If you haven’t already heard, the Lionfish is taking over the Atlantic reefs from Bermuda to the Mid-Atlantic, through the Bahamas, Florida Keys, and down the Caribbean all the way to its southernmost parts, including the entire Gulf of Mexio. With no natural predators this voracious eater of reef fish is propagating at previously unheard of rates. In just a few short years, the Lionfish has gone from rare sightings to crazy plentiful. The deceptively beautiful lionfish is a hazard to our marine ecosystem because they are eating large numbers of native juvenile fish. Some have even been opened up with 15-20 juveniles inside their stomach at one time. Unlike the Indo-Pacific lionfish which mate seasonally, these Atlantic lionfish are breeding year round, inhabiting a larger portion of the reefs, and are even growing to slightly larger sizes. Countries like Bermuda, the Bahamas, the Virgin Islands, and the Turks and Caicos are holding Lionfish tournaments in an attempt to reduce their population.
We now know that divers are having an impact in keeping the lionfish population at bay. In areas where divers rarely venture, as many as 30 or more lionfish are often spotted in a single dive, while on the routinely hunted areas people are keeping the population to only a few lionfish sighted per dive. We may not be able to eliminate the Lionfish in the Atlantic, but if we can limit the population on our shallow divable reefs than we can give our native juvenile fish a fighting chance at survival. Throughout Florida and the Caribbean, an aggressive campaign to enlighten people to the delicious taste and texture of the Lionfish is underway, and all are encouraged to spear the Lionfish whenever possible. Creating a viable commercial market for Lionfish may be the answer to controlling their population.
-Lionfish can inflict a painful, agonizing sting or stab from any of their 13 dorsal, 3 anal, or 2 pelvic spines. The spines are defensive only and are not used in hunting. The potent venom is contained in venomous glandular tissue that is located in the grooves of the spines. When a spine enters a victim the tissue is torn and the venom diffuses into the wound. The venom includes a protein, a neuromuscular toxin and a neurotransmitter called acetylcholine. How people react to the stings depends on the amount of venom in the wound, the immune system of the victim, and the location of the sting.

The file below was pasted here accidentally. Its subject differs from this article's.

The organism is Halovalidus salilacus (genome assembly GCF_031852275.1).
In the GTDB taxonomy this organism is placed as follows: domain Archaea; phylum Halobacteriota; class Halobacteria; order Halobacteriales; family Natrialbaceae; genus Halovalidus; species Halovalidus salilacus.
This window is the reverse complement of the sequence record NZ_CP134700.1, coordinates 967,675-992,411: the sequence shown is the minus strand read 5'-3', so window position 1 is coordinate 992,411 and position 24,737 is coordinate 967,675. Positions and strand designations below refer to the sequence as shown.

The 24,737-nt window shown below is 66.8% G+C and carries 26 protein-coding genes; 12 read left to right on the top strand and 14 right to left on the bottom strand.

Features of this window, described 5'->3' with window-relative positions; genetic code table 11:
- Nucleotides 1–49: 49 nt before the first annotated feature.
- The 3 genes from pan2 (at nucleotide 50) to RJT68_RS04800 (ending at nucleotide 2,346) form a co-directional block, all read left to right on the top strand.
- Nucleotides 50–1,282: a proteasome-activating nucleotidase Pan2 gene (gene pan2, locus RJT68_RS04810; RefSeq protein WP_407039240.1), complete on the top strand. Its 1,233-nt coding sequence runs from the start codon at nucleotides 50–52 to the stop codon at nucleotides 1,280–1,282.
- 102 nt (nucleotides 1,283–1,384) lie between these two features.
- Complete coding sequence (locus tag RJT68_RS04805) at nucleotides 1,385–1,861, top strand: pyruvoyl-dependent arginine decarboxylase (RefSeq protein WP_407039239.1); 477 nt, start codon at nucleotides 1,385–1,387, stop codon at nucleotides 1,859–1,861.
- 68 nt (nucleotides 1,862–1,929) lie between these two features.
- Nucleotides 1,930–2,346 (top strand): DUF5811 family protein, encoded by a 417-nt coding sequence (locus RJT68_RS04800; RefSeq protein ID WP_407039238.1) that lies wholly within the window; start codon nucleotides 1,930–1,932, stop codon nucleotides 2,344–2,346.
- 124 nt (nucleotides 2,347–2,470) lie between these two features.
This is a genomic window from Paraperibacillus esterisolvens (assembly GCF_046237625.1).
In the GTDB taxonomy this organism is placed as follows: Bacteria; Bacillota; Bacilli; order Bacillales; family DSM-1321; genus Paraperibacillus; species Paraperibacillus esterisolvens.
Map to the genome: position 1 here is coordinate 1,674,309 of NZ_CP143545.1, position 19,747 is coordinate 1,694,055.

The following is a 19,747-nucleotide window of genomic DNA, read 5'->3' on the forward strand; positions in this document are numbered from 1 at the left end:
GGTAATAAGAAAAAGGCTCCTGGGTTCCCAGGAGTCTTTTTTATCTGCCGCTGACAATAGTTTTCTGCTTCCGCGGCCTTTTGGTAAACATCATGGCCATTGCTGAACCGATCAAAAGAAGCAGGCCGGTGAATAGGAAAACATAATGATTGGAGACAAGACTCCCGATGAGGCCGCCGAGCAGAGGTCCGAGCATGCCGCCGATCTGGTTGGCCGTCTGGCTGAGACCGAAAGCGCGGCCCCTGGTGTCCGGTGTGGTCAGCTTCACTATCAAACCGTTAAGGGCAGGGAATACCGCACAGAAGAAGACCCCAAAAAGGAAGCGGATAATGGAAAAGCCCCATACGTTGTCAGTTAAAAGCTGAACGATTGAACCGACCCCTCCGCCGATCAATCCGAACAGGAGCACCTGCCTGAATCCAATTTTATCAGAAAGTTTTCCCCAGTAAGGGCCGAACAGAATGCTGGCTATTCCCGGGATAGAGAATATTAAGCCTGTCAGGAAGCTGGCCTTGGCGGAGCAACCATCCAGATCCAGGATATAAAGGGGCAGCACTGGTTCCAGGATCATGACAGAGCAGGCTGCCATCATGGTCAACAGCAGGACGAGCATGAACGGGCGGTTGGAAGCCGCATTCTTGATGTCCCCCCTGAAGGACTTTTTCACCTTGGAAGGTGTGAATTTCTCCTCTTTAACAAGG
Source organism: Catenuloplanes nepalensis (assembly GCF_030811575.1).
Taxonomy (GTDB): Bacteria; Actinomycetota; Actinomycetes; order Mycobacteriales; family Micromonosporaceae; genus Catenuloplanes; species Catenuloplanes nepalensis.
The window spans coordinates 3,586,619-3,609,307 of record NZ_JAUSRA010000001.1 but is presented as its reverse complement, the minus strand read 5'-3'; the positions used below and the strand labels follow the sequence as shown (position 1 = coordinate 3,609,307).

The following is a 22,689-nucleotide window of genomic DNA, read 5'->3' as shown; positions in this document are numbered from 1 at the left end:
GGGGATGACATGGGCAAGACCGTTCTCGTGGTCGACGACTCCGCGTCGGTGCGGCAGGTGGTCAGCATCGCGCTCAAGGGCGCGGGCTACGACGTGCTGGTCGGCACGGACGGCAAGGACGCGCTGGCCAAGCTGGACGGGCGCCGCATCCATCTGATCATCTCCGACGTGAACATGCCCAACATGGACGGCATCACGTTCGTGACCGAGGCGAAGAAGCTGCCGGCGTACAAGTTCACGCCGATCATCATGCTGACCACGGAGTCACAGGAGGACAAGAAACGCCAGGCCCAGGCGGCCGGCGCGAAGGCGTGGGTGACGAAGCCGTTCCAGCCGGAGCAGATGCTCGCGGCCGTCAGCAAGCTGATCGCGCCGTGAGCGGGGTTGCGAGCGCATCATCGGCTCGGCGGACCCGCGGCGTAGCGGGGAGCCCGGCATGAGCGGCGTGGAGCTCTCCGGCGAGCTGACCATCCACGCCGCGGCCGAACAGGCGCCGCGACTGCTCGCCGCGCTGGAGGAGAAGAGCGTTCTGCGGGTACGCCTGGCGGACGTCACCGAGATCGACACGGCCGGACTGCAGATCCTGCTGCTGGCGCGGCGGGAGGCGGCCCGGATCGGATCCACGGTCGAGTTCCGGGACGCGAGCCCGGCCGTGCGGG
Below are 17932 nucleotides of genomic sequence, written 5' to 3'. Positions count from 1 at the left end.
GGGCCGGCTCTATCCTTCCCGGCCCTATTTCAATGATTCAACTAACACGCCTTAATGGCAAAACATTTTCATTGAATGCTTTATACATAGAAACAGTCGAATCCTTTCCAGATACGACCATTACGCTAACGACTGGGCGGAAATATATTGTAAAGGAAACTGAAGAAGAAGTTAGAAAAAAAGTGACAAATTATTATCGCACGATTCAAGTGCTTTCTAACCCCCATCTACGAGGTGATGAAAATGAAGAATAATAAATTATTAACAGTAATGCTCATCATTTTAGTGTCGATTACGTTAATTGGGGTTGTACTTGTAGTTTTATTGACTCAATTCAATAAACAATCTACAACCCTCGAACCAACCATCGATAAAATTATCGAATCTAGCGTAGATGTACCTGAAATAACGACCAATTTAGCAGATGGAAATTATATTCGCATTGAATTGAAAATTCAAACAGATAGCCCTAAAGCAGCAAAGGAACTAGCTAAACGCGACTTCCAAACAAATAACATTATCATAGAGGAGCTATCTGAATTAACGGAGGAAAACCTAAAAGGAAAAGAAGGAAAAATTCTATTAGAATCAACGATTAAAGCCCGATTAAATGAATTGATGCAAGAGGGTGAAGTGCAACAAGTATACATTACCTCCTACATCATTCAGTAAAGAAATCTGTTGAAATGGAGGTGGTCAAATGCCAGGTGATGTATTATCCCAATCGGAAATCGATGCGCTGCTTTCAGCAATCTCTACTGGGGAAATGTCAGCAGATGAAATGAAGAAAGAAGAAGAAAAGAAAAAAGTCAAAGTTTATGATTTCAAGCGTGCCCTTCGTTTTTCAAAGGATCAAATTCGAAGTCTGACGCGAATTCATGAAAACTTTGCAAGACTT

-The best treatment is to immerse the wound site in hot, non-scalding water (110-113°F) for 20 to 30 minutes, or until the pain subsides. The key point is heat; lionfish venom contains many heat labile proteins, and heat will denature these venom proteins, preventing them from spreading in the bloodstream and decreasing the severity of their effects. Do not use boiling hot water; the burn resulting from boiling water will often be worse than the lionfish sting. LionfishHunting.com offers several portable heat devices for treating stings here.
-A lionfish’s stomach can expand to 30 times its normal size! Lionfish have no known predators in the Atlantic and Caribbean. In lab studies, many native fish starve to death rather than attack a lionfish. In lab studies lionfish have been known to eat up to 8 times their body weight in a year.
-Lionfish reproduce sexually. When females find an area where the male Lion Fish can fertilize their eggs they will lay mucus-encapsulated clusters of 2,000 to 15,000 eggs so they can be fertilized. In the environment around the egg there are bacteria that will break down the mass mucus in the egg to help the hatching process. The egg will take up to 12 hours to be fertilized where it will hatch in around 36 hours. The new born lion fish become fine swimmers around two to three days after they have hatched, where they can then hunt and catch small plankton.
They have been spotted in water as little as 1 foot (.3m) deep to beyond 1,000 feet (305m) deep. They are equally at home in brackish water river estuaries and mangroves, where most of the juvenile fish grow up. Being able to tolerate water temperatures down to 50 degrees Fahrenheit (10 degrees Celsius) they have established a current range from Rhode Island, United States as far south as Brazil. They are highly tolerant to temperature change and biologically resistant to most diseases and parasites that affect native fish. When food is scarce due to temperature and climate, lionfish can live beyond 3 months without eating anything at all and lose very little body mass as a result.
Lionfish can live in excess of 15 years and have no natural predators in the Western Atlantic Ocean, Caribbean Sea or Gulf of Mexico that are capable of controlling the burgeoning lionfish population.
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